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Heyn v. Director of the Office of Medicaid (Lawyers Weekly No. 11-043-16)

NOTICE: All slip opinions and orders are subject to formal revision and are superseded by the advance sheets and bound volumes of the Official Reports. If you find a typographical error or other formal error, please notify the Reporter of Decisions, Supreme Judicial Court, John Adams Courthouse, 1 Pemberton Square, Suite 2500, Boston, MA, 02108-1750; (617) 557- 1030; 15-P-166 Appeals Court EILEEN M. HEYN, personal representative,1 vs. DIRECTOR OF THE OFFICE OF MEDICAID. No. 15-P-166. Worcester. February 5, 2016. – April 15, 2016. Present: Green, Hanlon, & Henry, JJ. Medicaid. Trust, Self-settled trust, Irrevocable trust, Distribution, Allocation of payments between principal and income, Power of appointment. Annuity. Civil action commenced in the Superior Court Department on December 12, 2013. The case was heard by William F. Sullivan, J., on a motion for judgment on the pleadings. Patrick Tinsley for the plaintiff. Daniel J. Hammond, Assistant Attorney General, for the defendant. Patricia Keane Martin, Robert P. Ford, Kathryn E. Szewczyk, & Don J.J. Cordell, for National Academy of Elder Law Attorneys (Massachusetts Chapter), amicus curiae, submitted a brief. GREEN, J. We are called upon yet again to review a determination that assets within a self-settled irrevocable 1 Of the estate of Everlenna Roche. 2 inter vivos trust should be treated as available to the trust grantor for payment of nursing home expenses (and, correspondingly, render the grantor ineligible for Medicaid benefits). We conclude that a hearing officer of the MassHealth board of hearings erroneously concluded that the trust at issue permitted its trustee to distribute proceeds from the sale of trust assets to the grantor in certain circumstances. Consequently, we reverse the judgment of the Superior Court affirming MassHealth’s termination of benefits to the plaintiff’s decedent.2 Background. From November 4, 2011, until her death on August 25, 2013, the plaintiff’s decedent, Everlenna Roche, resided at a skilled nursing facility in Westborough. Approximately eight and one-half years earlier, Roche had established the Everlenna R. Roche Irrevocable Trust (trust), and transferred to it title to her home at 10 Baker Way, Westborough, retaining a life estate.3 Upon moving into the 2 We acknowledge the amicus brief submitted by the National Academy of Elder Law Attorneys, Inc. (Massachusetts chapter). 3 The defendant makes no argument that the life estate retained by Roche might itself have a value that could affect her eligibility for benefits, stating in its brief that it is “a correct statement of the law under Cohen [v. Commissioner of the Div. of Med. Assistance, 423 Mass. 399 (1996), cert. denied sub nom. Kokoska, by Kokoska v. Bullen, 519 U.S. 1057 (1997),] and its progeny” that retention of a life estate does not render an individual ineligible for benefits. We do […]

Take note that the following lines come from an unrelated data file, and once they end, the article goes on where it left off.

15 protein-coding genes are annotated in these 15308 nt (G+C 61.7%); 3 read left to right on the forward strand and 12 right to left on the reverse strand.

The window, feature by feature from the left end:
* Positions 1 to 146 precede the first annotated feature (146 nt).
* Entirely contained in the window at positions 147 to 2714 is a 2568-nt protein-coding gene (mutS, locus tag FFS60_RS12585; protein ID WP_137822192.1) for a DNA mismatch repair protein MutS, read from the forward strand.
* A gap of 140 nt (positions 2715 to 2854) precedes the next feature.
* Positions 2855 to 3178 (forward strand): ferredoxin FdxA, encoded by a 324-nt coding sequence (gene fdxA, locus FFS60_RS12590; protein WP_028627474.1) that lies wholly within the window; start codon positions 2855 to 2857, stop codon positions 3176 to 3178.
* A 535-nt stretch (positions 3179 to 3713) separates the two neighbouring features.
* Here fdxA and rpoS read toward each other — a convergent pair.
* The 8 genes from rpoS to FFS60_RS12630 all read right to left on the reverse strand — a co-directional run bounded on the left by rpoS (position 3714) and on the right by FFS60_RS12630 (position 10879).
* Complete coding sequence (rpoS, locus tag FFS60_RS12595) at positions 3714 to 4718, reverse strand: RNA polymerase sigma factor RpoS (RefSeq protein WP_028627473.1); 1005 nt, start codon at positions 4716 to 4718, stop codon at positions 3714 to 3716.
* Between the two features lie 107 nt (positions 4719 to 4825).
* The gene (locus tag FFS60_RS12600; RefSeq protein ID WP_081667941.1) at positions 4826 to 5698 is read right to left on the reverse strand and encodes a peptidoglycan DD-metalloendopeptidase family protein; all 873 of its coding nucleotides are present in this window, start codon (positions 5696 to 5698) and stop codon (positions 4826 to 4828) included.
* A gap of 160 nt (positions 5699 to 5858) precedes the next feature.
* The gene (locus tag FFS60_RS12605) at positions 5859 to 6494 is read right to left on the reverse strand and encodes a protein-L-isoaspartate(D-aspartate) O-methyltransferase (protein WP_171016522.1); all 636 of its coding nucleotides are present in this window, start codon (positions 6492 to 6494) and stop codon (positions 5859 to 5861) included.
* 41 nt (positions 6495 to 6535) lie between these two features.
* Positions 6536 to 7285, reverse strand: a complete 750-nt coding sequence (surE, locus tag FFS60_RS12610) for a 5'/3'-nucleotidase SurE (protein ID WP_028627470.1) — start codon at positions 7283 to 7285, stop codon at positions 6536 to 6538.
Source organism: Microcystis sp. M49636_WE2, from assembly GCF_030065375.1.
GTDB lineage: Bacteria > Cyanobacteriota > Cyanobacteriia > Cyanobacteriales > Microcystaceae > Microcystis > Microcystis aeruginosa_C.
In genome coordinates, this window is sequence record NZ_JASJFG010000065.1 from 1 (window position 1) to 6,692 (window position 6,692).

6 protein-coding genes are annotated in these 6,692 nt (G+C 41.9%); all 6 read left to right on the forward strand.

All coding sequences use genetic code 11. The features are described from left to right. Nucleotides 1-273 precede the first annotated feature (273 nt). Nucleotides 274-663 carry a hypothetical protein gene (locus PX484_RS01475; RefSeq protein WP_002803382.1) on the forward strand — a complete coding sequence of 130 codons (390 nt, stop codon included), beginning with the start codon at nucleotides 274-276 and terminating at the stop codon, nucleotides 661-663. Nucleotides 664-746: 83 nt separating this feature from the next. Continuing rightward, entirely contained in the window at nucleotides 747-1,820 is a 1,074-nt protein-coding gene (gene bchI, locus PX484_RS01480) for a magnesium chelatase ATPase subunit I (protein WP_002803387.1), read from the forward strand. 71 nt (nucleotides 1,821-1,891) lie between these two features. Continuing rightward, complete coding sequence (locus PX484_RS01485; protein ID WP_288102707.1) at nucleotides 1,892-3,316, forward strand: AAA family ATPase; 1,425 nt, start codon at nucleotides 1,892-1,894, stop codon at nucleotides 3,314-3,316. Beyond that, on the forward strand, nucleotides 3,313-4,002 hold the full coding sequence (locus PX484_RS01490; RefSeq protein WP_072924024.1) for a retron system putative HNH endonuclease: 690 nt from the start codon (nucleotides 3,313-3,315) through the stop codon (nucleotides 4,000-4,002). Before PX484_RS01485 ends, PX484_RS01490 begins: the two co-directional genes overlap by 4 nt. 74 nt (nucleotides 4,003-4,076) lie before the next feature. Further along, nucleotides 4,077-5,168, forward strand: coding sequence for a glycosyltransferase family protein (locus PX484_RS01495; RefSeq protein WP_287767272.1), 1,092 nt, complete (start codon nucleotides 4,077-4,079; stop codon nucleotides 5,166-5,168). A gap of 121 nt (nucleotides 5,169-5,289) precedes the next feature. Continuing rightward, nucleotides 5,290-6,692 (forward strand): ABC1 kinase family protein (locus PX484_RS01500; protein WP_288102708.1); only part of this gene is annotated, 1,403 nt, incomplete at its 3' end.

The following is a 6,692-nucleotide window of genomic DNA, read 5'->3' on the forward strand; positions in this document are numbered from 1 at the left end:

Posted by Massachusetts Legal Resources - April 18, 2016 at 3:53 pm

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